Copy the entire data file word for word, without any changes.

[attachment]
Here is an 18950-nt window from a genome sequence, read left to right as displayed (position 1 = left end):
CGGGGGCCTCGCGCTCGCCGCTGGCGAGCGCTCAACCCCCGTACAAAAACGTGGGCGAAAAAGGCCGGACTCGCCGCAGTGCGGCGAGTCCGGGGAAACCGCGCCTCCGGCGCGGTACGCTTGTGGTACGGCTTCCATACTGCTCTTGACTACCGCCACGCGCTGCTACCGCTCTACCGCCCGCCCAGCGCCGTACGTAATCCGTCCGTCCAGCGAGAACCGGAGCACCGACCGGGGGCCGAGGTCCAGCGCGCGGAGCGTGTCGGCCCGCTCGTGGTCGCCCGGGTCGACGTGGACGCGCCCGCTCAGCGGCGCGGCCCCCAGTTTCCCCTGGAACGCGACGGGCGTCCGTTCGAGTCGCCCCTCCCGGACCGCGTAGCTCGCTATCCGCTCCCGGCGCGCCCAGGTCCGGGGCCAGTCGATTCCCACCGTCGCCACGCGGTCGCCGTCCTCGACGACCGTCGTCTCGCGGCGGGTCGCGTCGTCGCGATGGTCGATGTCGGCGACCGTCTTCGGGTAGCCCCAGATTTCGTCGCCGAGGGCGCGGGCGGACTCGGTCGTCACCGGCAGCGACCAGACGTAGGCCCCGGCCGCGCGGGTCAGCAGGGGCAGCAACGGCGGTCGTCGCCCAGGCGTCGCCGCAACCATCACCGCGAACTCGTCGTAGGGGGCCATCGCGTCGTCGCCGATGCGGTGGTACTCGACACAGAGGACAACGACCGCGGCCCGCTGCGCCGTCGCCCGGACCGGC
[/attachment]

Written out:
Here is an 18950-nt window from a genome sequence, read left to right as displayed (position 1 = left end):
CGGGGGCCTCGCGCTCGCCGCTGGCGAGCGCTCAACCCCCGTACAAAAACGTGGGCGAAAAAGGCCGGACTCGCCGCAGTGCGGCGAGTCCGGGGAAACCGCGCCTCCGGCGCGGTACGCTTGTGGTACGGCTTCCATACTGCTCTTGACTACCGCCACGCGCTGCTACCGCTCTACCGCCCGCCCAGCGCCGTACGTAATCCGTCCGTCCAGCGAGAACCGGAGCACCGACCGGGGGCCGAGGTCCAGCGCGCGGAGCGTGTCGGCCCGCTCGTGGTCGCCCGGGTCGACGTGGACGCGCCCGCTCAGCGGCGCGGCCCCCAGTTTCCCCTGGAACGCGACGGGCGTCCGTTCGAGTCGCCCCTCCCGGACCGCGTAGCTCGCTATCCGCTCCCGGCGCGCCCAGGTCCGGGGCCAGTCGATTCCCACCGTCGCCACGCGGTCGCCGTCCTCGACGACCGTCGTCTCGCGGCGGGTCGCGTCGTCGCGATGGTCGATGTCGGCGACCGTCTTCGGGTAGCCCCAGATTTCGTCGCCGAGGGCGCGGGCGGACTCGGTCGTCACCGGCAGCGACCAGACGTAGGCCCCGGCCGCGCGGGTCAGCAGGGGCAGCAACGGCGGTCGTCGCCCAGGCGTCGCCGCAACCATCACCGCGAACTCGTCGTAGGGGGCCATCGCGTCGTCGCCGATGCGGTGGTACTCGACACAGAGGACAACGACCGCGGCCCGCTGCGCCGTCGCCCGGACCGGC